Falling Skies: A Thing With Feathers Review

Despite the lack of battle action, Falling Skies turned in a satisfying episode. Here's our review...

In the aftermath of last week’s battle, the 2nd Mass is in recovery mode, but this week’s episode of Falling Skies still had plenty to offer. The title, “A Thing With Feathers,” is an homage to the Emily Dickinson poem “Hope is the thing with feathers,” and obviously the theme of hope figures largely in this time of loss for the group. Specifically, or so it seems, hope comes in the form of how the enemy’s technology can help them.

Lexi would have her brother, Ben, believe that the Espheni bring hope by way of the supposedly peaceful solution of genetically altering humans and enslaving them. Does she really believe her argument is persuasive? I’m hoping Ben has successfully planted a seed of doubt in Lexi’s brainwashed mind, but I’m no longer convinced Lexi can be saved. I hope I am proven wrong.

Hope also drives young Matt Mason to find his missing father, whom everyone assumes was killed along with scores of others, in the wreckage of Chinatown. Thankfully, Weaver understands Matt’s need to believe, and he supports him even when they’re digging in the wrong pile of rubble. The audience knows, of course, that there’s reason to hope: Tom IS actually alive, trying to get back to the surface.

Tom’s part of the story was definitely the most compelling. What did the Espheni beamer ship, buried under fallen debris, do to his arm? I found myself wondering if the wiggling creature Dingaan pulled out from under Tom’s skin was essential for someone to pilot the vehicle. However, it probably was simply an excuse for Dingaan to pull the pin on the Espheni grenade that saved them.

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In any case, Dingaan was probably the one having the most trouble keeping hope, and, like many viewers I’m sure, I couldn’t figure out why he was being so dramatic. Of course, once the story came out about his son’s death and the guilt he felt over his inattentiveness,  it all came into focus. I especially liked the sudden revelation of the reason for Dingaan’s discomfort surrounding the incessant beeping sound and their underground circumstances. Very powerful and quite moving.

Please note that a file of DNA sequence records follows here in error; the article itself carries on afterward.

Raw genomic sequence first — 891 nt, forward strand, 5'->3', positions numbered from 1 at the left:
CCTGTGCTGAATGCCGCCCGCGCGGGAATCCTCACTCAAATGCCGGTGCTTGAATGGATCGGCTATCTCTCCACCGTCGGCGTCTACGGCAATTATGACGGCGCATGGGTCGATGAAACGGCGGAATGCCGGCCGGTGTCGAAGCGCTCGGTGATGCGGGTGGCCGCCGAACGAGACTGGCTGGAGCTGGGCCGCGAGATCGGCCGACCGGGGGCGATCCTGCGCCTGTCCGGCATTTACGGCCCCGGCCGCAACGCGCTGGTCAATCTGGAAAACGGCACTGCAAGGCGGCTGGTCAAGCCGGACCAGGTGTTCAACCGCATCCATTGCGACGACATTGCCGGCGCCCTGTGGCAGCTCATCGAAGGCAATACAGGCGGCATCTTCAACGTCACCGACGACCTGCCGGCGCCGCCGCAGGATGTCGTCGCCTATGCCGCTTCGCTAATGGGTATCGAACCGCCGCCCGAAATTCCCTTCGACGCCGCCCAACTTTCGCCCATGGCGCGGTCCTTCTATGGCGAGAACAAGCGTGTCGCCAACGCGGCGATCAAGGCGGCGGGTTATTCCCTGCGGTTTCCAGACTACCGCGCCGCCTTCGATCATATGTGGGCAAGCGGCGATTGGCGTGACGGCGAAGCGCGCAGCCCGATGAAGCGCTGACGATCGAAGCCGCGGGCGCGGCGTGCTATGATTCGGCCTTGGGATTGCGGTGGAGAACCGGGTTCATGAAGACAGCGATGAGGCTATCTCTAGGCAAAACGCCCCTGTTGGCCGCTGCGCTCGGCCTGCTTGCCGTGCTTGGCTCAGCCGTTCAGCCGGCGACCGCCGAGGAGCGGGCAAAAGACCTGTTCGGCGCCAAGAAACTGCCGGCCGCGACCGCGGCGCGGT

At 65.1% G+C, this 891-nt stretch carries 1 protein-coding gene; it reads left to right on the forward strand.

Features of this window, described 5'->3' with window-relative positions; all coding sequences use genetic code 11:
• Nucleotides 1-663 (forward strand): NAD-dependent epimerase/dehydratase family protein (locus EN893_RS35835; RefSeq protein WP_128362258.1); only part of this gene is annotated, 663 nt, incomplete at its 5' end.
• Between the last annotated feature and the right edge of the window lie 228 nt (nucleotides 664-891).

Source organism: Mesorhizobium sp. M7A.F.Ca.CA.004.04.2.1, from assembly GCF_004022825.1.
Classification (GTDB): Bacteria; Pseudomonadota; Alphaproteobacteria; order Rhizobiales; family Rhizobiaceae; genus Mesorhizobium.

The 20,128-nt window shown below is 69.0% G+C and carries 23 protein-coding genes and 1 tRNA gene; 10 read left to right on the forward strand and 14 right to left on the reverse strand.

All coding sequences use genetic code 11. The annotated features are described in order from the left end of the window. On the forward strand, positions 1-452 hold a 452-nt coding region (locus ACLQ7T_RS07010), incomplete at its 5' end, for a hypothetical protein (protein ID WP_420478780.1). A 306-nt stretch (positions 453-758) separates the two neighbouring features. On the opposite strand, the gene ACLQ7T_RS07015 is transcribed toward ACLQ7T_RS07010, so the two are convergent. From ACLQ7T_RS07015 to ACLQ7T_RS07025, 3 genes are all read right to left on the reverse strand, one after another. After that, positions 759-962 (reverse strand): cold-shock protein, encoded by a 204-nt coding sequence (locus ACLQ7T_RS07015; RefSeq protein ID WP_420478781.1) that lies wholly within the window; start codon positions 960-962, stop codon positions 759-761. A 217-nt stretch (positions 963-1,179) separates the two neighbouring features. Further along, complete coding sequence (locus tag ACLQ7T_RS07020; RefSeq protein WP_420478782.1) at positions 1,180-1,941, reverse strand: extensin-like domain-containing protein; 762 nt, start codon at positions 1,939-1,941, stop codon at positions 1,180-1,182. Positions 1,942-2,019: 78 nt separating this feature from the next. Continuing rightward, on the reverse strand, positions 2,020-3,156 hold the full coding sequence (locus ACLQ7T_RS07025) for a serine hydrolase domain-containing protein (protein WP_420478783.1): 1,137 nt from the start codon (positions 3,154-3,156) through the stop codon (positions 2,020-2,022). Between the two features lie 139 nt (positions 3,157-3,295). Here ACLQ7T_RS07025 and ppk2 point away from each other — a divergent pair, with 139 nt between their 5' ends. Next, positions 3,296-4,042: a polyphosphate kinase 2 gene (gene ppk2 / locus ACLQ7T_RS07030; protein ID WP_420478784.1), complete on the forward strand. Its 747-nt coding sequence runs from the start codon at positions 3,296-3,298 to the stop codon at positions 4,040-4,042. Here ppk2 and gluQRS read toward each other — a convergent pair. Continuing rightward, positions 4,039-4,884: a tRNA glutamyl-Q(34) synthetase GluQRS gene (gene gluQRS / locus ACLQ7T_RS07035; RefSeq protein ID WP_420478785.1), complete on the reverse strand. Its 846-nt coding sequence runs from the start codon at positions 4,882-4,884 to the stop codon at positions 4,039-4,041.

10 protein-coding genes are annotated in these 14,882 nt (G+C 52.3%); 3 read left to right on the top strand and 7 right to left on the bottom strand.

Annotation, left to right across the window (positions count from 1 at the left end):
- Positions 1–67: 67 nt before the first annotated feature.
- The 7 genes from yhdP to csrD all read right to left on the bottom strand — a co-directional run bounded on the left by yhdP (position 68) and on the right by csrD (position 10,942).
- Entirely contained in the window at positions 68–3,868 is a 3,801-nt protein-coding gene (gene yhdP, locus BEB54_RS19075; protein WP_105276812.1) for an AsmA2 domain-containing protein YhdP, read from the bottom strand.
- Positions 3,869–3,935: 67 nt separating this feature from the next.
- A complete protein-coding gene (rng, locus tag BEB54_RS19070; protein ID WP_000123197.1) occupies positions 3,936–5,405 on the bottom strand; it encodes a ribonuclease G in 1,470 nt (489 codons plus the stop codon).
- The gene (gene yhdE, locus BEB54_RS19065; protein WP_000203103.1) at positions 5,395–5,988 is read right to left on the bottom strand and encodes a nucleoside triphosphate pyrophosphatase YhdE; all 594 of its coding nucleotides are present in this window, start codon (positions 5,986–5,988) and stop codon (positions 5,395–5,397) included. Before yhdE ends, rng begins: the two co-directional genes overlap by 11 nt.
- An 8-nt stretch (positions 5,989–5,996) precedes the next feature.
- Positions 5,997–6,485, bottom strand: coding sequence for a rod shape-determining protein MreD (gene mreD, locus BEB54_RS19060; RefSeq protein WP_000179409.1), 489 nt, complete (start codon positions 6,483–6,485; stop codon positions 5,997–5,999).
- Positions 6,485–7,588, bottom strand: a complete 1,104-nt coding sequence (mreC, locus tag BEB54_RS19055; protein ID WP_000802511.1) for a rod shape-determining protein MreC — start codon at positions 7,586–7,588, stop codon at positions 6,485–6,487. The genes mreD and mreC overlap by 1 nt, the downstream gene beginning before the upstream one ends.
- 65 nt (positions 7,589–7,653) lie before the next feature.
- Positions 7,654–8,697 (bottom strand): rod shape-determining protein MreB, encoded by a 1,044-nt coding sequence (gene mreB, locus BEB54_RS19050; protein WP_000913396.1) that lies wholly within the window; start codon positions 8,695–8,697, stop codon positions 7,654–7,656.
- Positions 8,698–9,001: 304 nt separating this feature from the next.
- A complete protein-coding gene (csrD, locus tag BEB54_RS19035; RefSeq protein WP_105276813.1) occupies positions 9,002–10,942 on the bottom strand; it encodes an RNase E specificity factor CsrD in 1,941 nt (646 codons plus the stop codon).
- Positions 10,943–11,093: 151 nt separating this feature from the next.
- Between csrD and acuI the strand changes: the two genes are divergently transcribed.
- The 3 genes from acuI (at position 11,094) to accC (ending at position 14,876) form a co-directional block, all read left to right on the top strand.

Perhaps the most interesting development, however, was with Maggie, who was paralyzed in the explosion last week and was not given much hope of surviving. Maggie herself had given up hope and asked Hal to let her go peacefully. Thank goodness he ignored her wishes and had Anne perform a spike transplant! This maneuver does beg the question why they’ve never tried the procedure before, but it provides a perfect excuse to set up a rivalry for Maggie’s affections between Hal and Ben.

Pope and Sarah’s relationship was slightly more relatable this week as well. It was nice to see Sarah realize that looking out for number one wasn’t “any kind of life,” because of course, that’s what Pope has come to realize in his own journey. But Sarah’s dialogue (or perhaps Sorvino’s delivery) continues to be stiff, and she elicits very little sympathy. I want to know why I should care about her other than as a softening element for Pope!

Nevertheless, this was a satisfying episode despite the lack of battle action – or perhaps because of it. The theme of hope was strong, and the writing and character development had real depth. Ending with the green light on the moon and the activation of the buried beamer was a nice transitional touch as well. I’m definitely wondering where this will lead in the coming weeks.

What did you think? Comment below!

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4.5 out of 5